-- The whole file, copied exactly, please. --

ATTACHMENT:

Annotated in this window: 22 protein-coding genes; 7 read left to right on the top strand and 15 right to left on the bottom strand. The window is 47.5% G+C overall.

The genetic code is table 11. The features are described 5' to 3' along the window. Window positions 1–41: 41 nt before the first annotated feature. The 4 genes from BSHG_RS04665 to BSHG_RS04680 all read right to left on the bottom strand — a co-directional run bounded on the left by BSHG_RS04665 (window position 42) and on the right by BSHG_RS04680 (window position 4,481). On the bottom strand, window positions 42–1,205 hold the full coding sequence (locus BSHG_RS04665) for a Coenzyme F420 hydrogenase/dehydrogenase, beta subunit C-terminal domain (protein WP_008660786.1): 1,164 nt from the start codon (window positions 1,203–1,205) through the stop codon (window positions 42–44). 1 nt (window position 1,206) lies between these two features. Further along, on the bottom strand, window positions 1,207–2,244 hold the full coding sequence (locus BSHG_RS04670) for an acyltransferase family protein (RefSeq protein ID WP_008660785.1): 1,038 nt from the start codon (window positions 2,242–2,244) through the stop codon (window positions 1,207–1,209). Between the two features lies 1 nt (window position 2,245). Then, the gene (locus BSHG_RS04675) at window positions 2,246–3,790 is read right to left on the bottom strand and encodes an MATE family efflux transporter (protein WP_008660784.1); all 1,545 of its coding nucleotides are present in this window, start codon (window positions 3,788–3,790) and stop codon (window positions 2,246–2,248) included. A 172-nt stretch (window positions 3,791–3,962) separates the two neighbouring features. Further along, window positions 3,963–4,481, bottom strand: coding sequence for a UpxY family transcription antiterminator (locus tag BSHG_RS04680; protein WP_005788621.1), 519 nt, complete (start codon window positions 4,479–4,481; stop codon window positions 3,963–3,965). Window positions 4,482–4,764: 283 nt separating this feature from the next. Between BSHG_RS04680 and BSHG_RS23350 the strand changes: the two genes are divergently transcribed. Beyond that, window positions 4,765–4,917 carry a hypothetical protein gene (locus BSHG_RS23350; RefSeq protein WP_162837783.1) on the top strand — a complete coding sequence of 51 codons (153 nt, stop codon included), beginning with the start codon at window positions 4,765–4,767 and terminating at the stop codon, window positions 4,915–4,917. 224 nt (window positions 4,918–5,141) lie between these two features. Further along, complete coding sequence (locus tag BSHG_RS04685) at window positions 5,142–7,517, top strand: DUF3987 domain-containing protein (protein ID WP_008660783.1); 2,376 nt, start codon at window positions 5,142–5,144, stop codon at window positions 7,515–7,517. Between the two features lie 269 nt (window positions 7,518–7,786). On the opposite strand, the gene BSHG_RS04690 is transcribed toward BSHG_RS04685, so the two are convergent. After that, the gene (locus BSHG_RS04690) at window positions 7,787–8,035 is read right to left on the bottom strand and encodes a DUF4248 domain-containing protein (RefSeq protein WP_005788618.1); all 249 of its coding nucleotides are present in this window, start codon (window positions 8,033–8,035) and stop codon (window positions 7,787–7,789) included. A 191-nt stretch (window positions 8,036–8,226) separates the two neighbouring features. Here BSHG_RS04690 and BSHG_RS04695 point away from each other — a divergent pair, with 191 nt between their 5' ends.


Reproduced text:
Annotated in this window: 22 protein-coding genes; 7 read left to right on the top strand and 15 right to left on the bottom strand. The window is 47.5% G+C overall.

The genetic code is table 11. The features are described 5' to 3' along the window. Window positions 1–41: 41 nt before the first annotated feature. The 4 genes from BSHG_RS04665 to BSHG_RS04680 all read right to left on the bottom strand — a co-directional run bounded on the left by BSHG_RS04665 (window position 42) and on the right by BSHG_RS04680 (window position 4,481). On the bottom strand, window positions 42–1,205 hold the full coding sequence (locus BSHG_RS04665) for a Coenzyme F420 hydrogenase/dehydrogenase, beta subunit C-terminal domain (protein WP_008660786.1): 1,164 nt from the start codon (window positions 1,203–1,205) through the stop codon (window positions 42–44). 1 nt (window position 1,206) lies between these two features. Further along, on the bottom strand, window positions 1,207–2,244 hold the full coding sequence (locus BSHG_RS04670) for an acyltransferase family protein (RefSeq protein ID WP_008660785.1): 1,038 nt from the start codon (window positions 2,242–2,244) through the stop codon (window positions 1,207–1,209). Between the two features lies 1 nt (window position 2,245). Then, the gene (locus BSHG_RS04675) at window positions 2,246–3,790 is read right to left on the bottom strand and encodes an MATE family efflux transporter (protein WP_008660784.1); all 1,545 of its coding nucleotides are present in this window, start codon (window positions 3,788–3,790) and stop codon (window positions 2,246–2,248) included. A 172-nt stretch (window positions 3,791–3,962) separates the two neighbouring features. Further along, window positions 3,963–4,481, bottom strand: coding sequence for a UpxY family transcription antiterminator (locus tag BSHG_RS04680; protein WP_005788621.1), 519 nt, complete (start codon window positions 4,479–4,481; stop codon window positions 3,963–3,965). Window positions 4,482–4,764: 283 nt separating this feature from the next. Between BSHG_RS04680 and BSHG_RS23350 the strand changes: the two genes are divergently transcribed. Beyond that, window positions 4,765–4,917 carry a hypothetical protein gene (locus BSHG_RS23350; RefSeq protein WP_162837783.1) on the top strand — a complete coding sequence of 51 codons (153 nt, stop codon included), beginning with the start codon at window positions 4,765–4,767 and terminating at the stop codon, window positions 4,915–4,917. 224 nt (window positions 4,918–5,141) lie between these two features. Further along, complete coding sequence (locus tag BSHG_RS04685) at window positions 5,142–7,517, top strand: DUF3987 domain-containing protein (protein ID WP_008660783.1); 2,376 nt, start codon at window positions 5,142–5,144, stop codon at window positions 7,515–7,517. Between the two features lie 269 nt (window positions 7,518–7,786). On the opposite strand, the gene BSHG_RS04690 is transcribed toward BSHG_RS04685, so the two are convergent. After that, the gene (locus BSHG_RS04690) at window positions 7,787–8,035 is read right to left on the bottom strand and encodes a DUF4248 domain-containing protein (RefSeq protein WP_005788618.1); all 249 of its coding nucleotides are present in this window, start codon (window positions 8,033–8,035) and stop codon (window positions 7,787–7,789) included. A 191-nt stretch (window positions 8,036–8,226) separates the two neighbouring features. Here BSHG_RS04690 and BSHG_RS04695 point away from each other — a divergent pair, with 191 nt between their 5' ends.